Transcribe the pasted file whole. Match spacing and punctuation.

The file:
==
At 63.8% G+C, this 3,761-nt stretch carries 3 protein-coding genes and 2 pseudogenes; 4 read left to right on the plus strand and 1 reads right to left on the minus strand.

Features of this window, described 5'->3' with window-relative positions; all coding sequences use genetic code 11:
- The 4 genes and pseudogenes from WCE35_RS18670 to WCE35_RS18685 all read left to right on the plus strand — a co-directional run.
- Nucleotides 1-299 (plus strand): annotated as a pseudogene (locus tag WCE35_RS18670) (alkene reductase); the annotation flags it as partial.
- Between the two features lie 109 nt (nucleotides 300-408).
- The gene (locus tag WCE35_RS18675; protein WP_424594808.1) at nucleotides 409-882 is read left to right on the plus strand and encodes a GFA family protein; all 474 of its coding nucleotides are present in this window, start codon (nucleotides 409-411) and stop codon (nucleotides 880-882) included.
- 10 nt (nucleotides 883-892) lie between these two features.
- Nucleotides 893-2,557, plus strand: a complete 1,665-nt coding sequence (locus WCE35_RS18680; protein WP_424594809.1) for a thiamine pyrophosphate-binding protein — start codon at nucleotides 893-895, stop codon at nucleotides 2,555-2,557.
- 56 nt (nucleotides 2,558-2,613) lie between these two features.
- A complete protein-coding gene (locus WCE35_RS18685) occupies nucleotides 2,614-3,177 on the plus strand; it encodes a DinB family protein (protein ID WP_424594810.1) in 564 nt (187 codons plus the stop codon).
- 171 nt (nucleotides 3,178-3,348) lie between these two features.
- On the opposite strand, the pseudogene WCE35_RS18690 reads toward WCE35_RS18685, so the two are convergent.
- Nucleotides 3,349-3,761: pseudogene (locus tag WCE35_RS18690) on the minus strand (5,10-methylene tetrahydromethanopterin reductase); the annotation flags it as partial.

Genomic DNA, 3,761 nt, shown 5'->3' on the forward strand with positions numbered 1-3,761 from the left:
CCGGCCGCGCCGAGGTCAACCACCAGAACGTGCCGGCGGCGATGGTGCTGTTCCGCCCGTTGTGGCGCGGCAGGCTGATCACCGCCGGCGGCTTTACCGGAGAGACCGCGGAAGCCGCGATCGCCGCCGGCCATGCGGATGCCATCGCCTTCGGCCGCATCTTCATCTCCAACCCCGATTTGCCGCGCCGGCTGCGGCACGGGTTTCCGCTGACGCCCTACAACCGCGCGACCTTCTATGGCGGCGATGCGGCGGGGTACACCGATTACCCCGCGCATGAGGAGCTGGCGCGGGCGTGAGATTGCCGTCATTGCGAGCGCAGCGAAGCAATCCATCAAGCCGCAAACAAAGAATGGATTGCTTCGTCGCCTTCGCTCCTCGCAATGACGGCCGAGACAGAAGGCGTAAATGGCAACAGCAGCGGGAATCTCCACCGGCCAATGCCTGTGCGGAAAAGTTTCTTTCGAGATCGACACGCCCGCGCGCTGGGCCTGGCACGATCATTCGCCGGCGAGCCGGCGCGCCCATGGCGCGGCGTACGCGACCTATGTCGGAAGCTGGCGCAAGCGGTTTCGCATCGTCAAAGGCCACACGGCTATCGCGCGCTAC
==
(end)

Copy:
At 63.8% G+C, this 3,761-nt stretch carries 3 protein-coding genes and 2 pseudogenes; 4 read left to right on the plus strand and 1 reads right to left on the minus strand.

Features of this window, described 5'->3' with window-relative positions; all coding sequences use genetic code 11:
- The 4 genes and pseudogenes from WCE35_RS18670 to WCE35_RS18685 all read left to right on the plus strand — a co-directional run.
- Nucleotides 1-299 (plus strand): annotated as a pseudogene (locus tag WCE35_RS18670) (alkene reductase); the annotation flags it as partial.
- Between the two features lie 109 nt (nucleotides 300-408).
- The gene (locus tag WCE35_RS18675; protein WP_424594808.1) at nucleotides 409-882 is read left to right on the plus strand and encodes a GFA family protein; all 474 of its coding nucleotides are present in this window, start codon (nucleotides 409-411) and stop codon (nucleotides 880-882) included.
- 10 nt (nucleotides 883-892) lie between these two features.
- Nucleotides 893-2,557, plus strand: a complete 1,665-nt coding sequence (locus WCE35_RS18680; protein WP_424594809.1) for a thiamine pyrophosphate-binding protein — start codon at nucleotides 893-895, stop codon at nucleotides 2,555-2,557.
- 56 nt (nucleotides 2,558-2,613) lie between these two features.
- A complete protein-coding gene (locus WCE35_RS18685) occupies nucleotides 2,614-3,177 on the plus strand; it encodes a DinB family protein (protein ID WP_424594810.1) in 564 nt (187 codons plus the stop codon).
- 171 nt (nucleotides 3,178-3,348) lie between these two features.
- On the opposite strand, the pseudogene WCE35_RS18690 reads toward WCE35_RS18685, so the two are convergent.
- Nucleotides 3,349-3,761: pseudogene (locus tag WCE35_RS18690) on the minus strand (5,10-methylene tetrahydromethanopterin reductase); the annotation flags it as partial.

Genomic DNA, 3,761 nt, shown 5'->3' on the forward strand with positions numbered 1-3,761 from the left:
CCGGCCGCGCCGAGGTCAACCACCAGAACGTGCCGGCGGCGATGGTGCTGTTCCGCCCGTTGTGGCGCGGCAGGCTGATCACCGCCGGCGGCTTTACCGGAGAGACCGCGGAAGCCGCGATCGCCGCCGGCCATGCGGATGCCATCGCCTTCGGCCGCATCTTCATCTCCAACCCCGATTTGCCGCGCCGGCTGCGGCACGGGTTTCCGCTGACGCCCTACAACCGCGCGACCTTCTATGGCGGCGATGCGGCGGGGTACACCGATTACCCCGCGCATGAGGAGCTGGCGCGGGCGTGAGATTGCCGTCATTGCGAGCGCAGCGAAGCAATCCATCAAGCCGCAAACAAAGAATGGATTGCTTCGTCGCCTTCGCTCCTCGCAATGACGGCCGAGACAGAAGGCGTAAATGGCAACAGCAGCGGGAATCTCCACCGGCCAATGCCTGTGCGGAAAAGTTTCTTTCGAGATCGACACGCCCGCGCGCTGGGCCTGGCACGATCATTCGCCGGCGAGCCGGCGCGCCCATGGCGCGGCGTACGCGACCTATGTCGGAAGCTGGCGCAAGCGGTTTCGCATCGTCAAAGGCCACACGGCTATCGCGCGCTAC